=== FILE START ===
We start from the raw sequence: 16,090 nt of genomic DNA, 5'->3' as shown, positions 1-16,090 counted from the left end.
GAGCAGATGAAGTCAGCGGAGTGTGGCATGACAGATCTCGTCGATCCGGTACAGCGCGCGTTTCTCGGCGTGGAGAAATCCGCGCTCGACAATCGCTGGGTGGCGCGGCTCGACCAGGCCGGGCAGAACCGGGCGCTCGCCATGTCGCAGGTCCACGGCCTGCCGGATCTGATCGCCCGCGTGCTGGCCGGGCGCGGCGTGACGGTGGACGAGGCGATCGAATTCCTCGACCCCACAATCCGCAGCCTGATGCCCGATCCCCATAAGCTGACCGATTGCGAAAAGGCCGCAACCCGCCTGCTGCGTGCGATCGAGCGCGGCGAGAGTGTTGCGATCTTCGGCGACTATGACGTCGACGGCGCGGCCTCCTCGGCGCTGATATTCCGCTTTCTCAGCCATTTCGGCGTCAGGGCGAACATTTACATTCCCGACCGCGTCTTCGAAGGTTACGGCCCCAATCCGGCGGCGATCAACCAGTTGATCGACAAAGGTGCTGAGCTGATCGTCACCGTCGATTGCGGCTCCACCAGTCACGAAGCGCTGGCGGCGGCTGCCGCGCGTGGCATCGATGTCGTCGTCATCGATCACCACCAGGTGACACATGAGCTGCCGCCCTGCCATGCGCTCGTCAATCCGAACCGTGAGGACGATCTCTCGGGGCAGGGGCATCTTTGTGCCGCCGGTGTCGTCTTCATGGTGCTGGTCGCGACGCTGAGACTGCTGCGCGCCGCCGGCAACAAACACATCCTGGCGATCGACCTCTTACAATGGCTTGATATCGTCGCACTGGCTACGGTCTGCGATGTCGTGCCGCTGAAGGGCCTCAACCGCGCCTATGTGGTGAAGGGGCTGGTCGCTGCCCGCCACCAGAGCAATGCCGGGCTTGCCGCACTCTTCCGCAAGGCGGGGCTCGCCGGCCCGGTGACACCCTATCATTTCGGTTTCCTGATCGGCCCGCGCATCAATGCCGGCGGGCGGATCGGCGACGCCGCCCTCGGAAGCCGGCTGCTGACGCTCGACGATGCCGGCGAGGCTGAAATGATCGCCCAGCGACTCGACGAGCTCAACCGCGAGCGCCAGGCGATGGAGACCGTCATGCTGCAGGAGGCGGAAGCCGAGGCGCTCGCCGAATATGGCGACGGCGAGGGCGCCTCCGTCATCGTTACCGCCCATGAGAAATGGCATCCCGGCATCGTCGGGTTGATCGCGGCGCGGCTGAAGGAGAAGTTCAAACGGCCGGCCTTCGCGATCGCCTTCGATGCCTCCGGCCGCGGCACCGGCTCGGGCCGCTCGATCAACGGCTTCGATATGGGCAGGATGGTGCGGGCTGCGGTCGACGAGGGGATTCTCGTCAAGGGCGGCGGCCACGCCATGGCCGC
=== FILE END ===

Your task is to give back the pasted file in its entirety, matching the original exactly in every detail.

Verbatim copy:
We start from the raw sequence: 16,090 nt of genomic DNA, 5'->3' as shown, positions 1-16,090 counted from the left end.
GAGCAGATGAAGTCAGCGGAGTGTGGCATGACAGATCTCGTCGATCCGGTACAGCGCGCGTTTCTCGGCGTGGAGAAATCCGCGCTCGACAATCGCTGGGTGGCGCGGCTCGACCAGGCCGGGCAGAACCGGGCGCTCGCCATGTCGCAGGTCCACGGCCTGCCGGATCTGATCGCCCGCGTGCTGGCCGGGCGCGGCGTGACGGTGGACGAGGCGATCGAATTCCTCGACCCCACAATCCGCAGCCTGATGCCCGATCCCCATAAGCTGACCGATTGCGAAAAGGCCGCAACCCGCCTGCTGCGTGCGATCGAGCGCGGCGAGAGTGTTGCGATCTTCGGCGACTATGACGTCGACGGCGCGGCCTCCTCGGCGCTGATATTCCGCTTTCTCAGCCATTTCGGCGTCAGGGCGAACATTTACATTCCCGACCGCGTCTTCGAAGGTTACGGCCCCAATCCGGCGGCGATCAACCAGTTGATCGACAAAGGTGCTGAGCTGATCGTCACCGTCGATTGCGGCTCCACCAGTCACGAAGCGCTGGCGGCGGCTGCCGCGCGTGGCATCGATGTCGTCGTCATCGATCACCACCAGGTGACACATGAGCTGCCGCCCTGCCATGCGCTCGTCAATCCGAACCGTGAGGACGATCTCTCGGGGCAGGGGCATCTTTGTGCCGCCGGTGTCGTCTTCATGGTGCTGGTCGCGACGCTGAGACTGCTGCGCGCCGCCGGCAACAAACACATCCTGGCGATCGACCTCTTACAATGGCTTGATATCGTCGCACTGGCTACGGTCTGCGATGTCGTGCCGCTGAAGGGCCTCAACCGCGCCTATGTGGTGAAGGGGCTGGTCGCTGCCCGCCACCAGAGCAATGCCGGGCTTGCCGCACTCTTCCGCAAGGCGGGGCTCGCCGGCCCGGTGACACCCTATCATTTCGGTTTCCTGATCGGCCCGCGCATCAATGCCGGCGGGCGGATCGGCGACGCCGCCCTCGGAAGCCGGCTGCTGACGCTCGACGATGCCGGCGAGGCTGAAATGATCGCCCAGCGACTCGACGAGCTCAACCGCGAGCGCCAGGCGATGGAGACCGTCATGCTGCAGGAGGCGGAAGCCGAGGCGCTCGCCGAATATGGCGACGGCGAGGGCGCCTCCGTCATCGTTACCGCCCATGAGAAATGGCATCCCGGCATCGTCGGGTTGATCGCGGCGCGGCTGAAGGAGAAGTTCAAACGGCCGGCCTTCGCGATCGCCTTCGATGCCTCCGGCCGCGGCACCGGCTCGGGCCGCTCGATCAACGGCTTCGATATGGGCAGGATGGTGCGGGCTGCGGTCGACGAGGGGATTCTCGTCAAGGGCGGCGGCCACGCCATGGCCGC